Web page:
Even after leaving my job I continued to earn money via various online jobs. A quick Google search will show all the different ways you can make money online.

There are so many ways to make money if you keep your eyes open for the opportunity. Even within the realm of property, there is a lot of advice on how to start investing even if you don’t have a penny. For example, you can do something called ‘rent-to-rent’ (google it) or you can build a network (free), source deals (free or nearly free), and package and sell them to money-rich/time-poor investors for a fee (usually in the region of a few thousand dollars). This is just one example to prove that if you are resourceful enough, you can definitely make money in this world. 

Okay, enough about savings. Once you have some money, how should you use it?

Capital Allocation

What you decide to use your money for is absolutely crucial. It’s what differentiates you from the Scrooges and the spenders and it determines whether you succeed or fail.

Firstly, if you have any expensive debts, you must get rid of them first. Any returns you make in investing are not likely to cover things like credit card debt, pay day loans, or anything with a very high interest rate.

It would be like trying to fill a tub with a huge hole at the bottom. You have got to close the hole(s) first. Some cheaper debts such as student loans may be okay to keep as long as you calculate that the yields you’ll get with investing will outweigh the cost of the loan. This may depend on your personal circumstances.

You may end up having to work extra hours, take on a second job, or be very frugal for periods of a year, or two years, or more. However long it takes, it’s worth the peace of mind to become debt-free.

Secondly, after covering your debts, you need to have enough earnings and savings to cover your living expenses and then some, so that you have a nest egg for emergencies. Some people suggest one or two months, especially if they have specialised skills where they can always find a job, but I would recommend having at least three or six month’s contingency for expensive emergencies.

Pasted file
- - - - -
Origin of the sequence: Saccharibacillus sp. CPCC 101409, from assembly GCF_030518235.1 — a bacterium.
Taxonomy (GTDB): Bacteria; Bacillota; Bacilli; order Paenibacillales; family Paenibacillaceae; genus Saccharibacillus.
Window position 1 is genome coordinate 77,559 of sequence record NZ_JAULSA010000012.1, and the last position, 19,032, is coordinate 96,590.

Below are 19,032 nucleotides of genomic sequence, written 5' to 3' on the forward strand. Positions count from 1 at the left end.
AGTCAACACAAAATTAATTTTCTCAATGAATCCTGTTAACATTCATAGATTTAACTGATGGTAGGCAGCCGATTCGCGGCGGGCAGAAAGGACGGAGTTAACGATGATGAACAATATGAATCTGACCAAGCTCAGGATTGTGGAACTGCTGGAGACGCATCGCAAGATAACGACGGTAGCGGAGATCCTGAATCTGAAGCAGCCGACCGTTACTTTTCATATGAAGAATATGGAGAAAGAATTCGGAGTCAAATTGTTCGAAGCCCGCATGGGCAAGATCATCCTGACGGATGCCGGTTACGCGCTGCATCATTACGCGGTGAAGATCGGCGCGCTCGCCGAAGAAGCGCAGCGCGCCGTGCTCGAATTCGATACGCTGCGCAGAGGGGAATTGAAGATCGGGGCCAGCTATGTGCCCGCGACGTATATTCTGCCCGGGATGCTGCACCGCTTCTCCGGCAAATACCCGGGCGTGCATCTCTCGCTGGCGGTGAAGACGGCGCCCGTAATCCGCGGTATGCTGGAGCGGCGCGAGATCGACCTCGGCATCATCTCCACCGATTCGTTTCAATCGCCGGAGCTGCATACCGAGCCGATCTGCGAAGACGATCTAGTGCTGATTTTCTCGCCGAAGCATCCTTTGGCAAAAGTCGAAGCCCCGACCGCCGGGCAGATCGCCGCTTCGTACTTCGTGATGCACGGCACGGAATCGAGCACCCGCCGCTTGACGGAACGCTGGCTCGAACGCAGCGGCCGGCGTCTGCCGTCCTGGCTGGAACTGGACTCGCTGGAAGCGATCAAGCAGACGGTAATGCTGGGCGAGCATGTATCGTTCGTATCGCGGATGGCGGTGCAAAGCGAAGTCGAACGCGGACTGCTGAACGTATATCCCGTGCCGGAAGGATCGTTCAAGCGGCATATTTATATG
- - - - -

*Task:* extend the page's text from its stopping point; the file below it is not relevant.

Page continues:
Finally, only when you have some money left over after all that (it can be as little as a few dollars) you can start investing.

I will talk more about how specifically to invest in the next blog post, but the basic premise of most investments is that you are investing for income and/or capital growth.

What this means is that some of your investing will be to make a short term return (yield) and some will be to make money in the future (capital). A lot of investments are a bit of both, such as shares which give you a dividend and hopefully go up in value over time, and property, which will hopefully give you rental income in the short term, and capital income in the future.

You will need to allocate your investments so that you earn some of both—enough short term returns to cover some or all of your monthly expenses, and enough in future capital growth so that you will have (sometimes a lot more) money in the future as well.

So what did I do in the end? After making sure that I had my basic needs covered at least for the next few months, I ended up investing a chunk of my savings into property. I chose property because it’s one of the only things you can borrow money to invest in. Also, the short term yield (the rent) will help cover my monthly expenses to live, and the long term capital growth will help me grow my income and wealth in the future. I also chose it because I live in Manchester, an amazing city that is booming at the moment and a great place to invest in property, for now.

On top of my own money, I managed to borrow some money from family, and I took out a mortgage after carefully calculating that the apartment(s) I wanted to buy would return a profit after expenses. I will go into the details in the next post, including examples of my income/expenditure/profit figures.

A brief note about borrowing money and where to allocate your debts—there is such a thing as good debt and bad debt. ‘Bad debt’ costs you money, like when money is borrowed to buy depreciating assets or liabilities, such as a car or a holiday. When you use money in this way, it costs you. ‘Good debt’ on the other hand is money borrowed to buy assets that generate money, such as property that has a rental income higher than the cost of borrowing. The property can also be sold with a healthy margin over how much you borrowed. Overall, this means you’re making money.

The key here is to have a plan. Know your numbers—how much money do you earn? How much money do you spend? How much do you have to/want to invest? When can you start?How much do you want to earn from your investments? When by?